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Water and Sanitation

Speeches Shim

Angolan girls collect water from a USAID-funded water point in Cazenga, Luanda Province
Angolan girls collect water from a USAID-funded water point in Cazenga, Luanda Province

Despite the Government of Angola’s investment in water and sanitation infrastructure in recent years, including the establishment of the “Water for All” initiative, sustainable access to improved water and sanitation facilities remains a challenge. USAID, through its “Development Grants Program (DGP) initiative, complements the Government of the Republic of Angola (GRA) efforts to increase Angolan access to water by supporting community governance mechanisms that improve the management and operations of water systems. These efforts are embodied by USAID’s support in the roll out of the model of community management of water systems - MOGECA. This model is based on four fundamental principles: a) decentralized management of water systems; b) community participation; c) cost recovery; d) establishment of institutional partnership. The support aims to increase access to potable water at reasonable cost and increase access to improved sanitation and hygiene facilities. Through GDP, USAID also supported a program to improve access to water and sanitation services in primary schools that aimed to reduce the incidence of water-borne diseases that resulted in absenteeism, mostly among girls. One of the components of this program was the construction and rehabilitation of latrines and hand washing facilities in primary schools.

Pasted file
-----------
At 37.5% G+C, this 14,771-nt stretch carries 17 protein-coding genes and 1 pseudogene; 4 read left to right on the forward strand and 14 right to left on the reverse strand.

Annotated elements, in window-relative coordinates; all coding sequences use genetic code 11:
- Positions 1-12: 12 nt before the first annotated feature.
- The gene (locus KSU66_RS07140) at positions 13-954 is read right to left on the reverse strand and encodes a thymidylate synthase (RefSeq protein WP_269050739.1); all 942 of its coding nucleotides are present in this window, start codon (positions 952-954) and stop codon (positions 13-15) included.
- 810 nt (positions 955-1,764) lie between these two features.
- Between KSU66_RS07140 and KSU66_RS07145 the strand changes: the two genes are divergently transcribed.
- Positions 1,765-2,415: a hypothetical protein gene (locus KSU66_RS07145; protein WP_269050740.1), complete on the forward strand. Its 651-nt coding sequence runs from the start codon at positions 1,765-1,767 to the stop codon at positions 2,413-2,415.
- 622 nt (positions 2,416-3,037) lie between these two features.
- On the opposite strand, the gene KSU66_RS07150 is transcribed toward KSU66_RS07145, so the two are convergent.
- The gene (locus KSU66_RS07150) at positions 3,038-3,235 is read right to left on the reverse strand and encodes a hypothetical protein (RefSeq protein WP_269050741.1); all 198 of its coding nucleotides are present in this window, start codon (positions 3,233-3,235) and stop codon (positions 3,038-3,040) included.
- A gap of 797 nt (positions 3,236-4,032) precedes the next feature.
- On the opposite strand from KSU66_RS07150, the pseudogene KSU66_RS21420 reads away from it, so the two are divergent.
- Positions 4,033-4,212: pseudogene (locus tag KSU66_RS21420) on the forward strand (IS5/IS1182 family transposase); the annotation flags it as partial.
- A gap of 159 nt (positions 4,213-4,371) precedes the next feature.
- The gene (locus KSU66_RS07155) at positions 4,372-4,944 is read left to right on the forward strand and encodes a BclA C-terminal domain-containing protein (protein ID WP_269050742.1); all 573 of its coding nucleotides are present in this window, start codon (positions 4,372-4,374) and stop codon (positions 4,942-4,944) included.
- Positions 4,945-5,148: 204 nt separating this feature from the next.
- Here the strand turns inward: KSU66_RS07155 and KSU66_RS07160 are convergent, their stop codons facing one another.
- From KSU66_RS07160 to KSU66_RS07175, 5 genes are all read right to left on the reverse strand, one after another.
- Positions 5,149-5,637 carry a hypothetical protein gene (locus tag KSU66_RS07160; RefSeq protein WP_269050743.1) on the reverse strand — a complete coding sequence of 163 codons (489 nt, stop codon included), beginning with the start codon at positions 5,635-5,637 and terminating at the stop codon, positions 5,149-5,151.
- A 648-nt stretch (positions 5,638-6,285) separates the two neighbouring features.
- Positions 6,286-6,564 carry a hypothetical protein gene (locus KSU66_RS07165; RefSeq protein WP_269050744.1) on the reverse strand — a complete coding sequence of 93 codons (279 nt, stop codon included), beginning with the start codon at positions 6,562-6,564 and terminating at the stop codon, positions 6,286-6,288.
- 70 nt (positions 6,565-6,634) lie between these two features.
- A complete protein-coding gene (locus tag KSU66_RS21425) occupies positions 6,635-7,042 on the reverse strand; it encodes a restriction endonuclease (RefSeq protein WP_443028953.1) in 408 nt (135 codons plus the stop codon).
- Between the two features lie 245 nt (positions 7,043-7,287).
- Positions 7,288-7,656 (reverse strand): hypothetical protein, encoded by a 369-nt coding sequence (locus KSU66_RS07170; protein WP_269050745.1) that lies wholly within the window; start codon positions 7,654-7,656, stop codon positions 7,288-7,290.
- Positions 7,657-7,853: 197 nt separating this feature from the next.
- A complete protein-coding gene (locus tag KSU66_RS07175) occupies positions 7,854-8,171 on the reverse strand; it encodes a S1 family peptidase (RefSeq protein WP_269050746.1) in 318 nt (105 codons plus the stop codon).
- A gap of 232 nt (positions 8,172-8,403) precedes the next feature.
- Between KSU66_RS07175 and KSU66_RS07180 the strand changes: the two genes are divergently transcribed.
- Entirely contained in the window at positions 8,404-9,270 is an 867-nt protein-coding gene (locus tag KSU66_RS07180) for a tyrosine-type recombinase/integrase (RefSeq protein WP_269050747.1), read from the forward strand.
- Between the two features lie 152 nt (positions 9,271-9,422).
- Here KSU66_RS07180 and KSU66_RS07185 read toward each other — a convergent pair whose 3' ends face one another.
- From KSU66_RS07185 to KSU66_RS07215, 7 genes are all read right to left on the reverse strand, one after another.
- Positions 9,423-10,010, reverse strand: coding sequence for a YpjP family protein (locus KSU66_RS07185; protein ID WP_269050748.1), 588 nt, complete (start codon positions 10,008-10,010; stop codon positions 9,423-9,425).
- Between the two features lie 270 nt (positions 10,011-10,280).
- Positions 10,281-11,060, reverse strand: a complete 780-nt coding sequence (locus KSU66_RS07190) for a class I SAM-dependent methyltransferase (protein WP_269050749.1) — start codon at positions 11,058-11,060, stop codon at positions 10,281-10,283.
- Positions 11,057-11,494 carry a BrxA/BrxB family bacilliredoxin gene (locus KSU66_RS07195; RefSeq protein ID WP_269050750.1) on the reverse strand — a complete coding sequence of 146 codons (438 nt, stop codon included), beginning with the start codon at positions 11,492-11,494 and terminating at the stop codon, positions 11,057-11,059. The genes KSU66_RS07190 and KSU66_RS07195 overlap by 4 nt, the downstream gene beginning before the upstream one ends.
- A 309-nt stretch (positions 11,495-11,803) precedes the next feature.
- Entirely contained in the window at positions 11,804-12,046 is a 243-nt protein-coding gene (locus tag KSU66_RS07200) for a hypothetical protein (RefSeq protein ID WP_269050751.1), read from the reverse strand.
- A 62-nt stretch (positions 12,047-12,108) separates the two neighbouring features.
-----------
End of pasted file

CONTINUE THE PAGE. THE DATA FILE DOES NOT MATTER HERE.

Through our Regional Resilient water project, USAID works to strengthen the capacity and engagement of local communities and organizations for resilient water resource management; and transboundary water governance and inclusive decision-making mechanisms for the Kwando Basin. USAID also supports combating wildlife crime in the Kavango Zambezi Transfrontier Conservation Area (KAZA). USAID works with a local NGO to support wildlife crime awareness in remote communities, identify and map key wildlife crime hotspots, and facilitate cooperation among communities and law enforcement. Through consortium partners, USAID supports the GRA to strengthen legislation and prosecution capacity by funding research studies on illegal wildlife trade and various prosecutor trainings.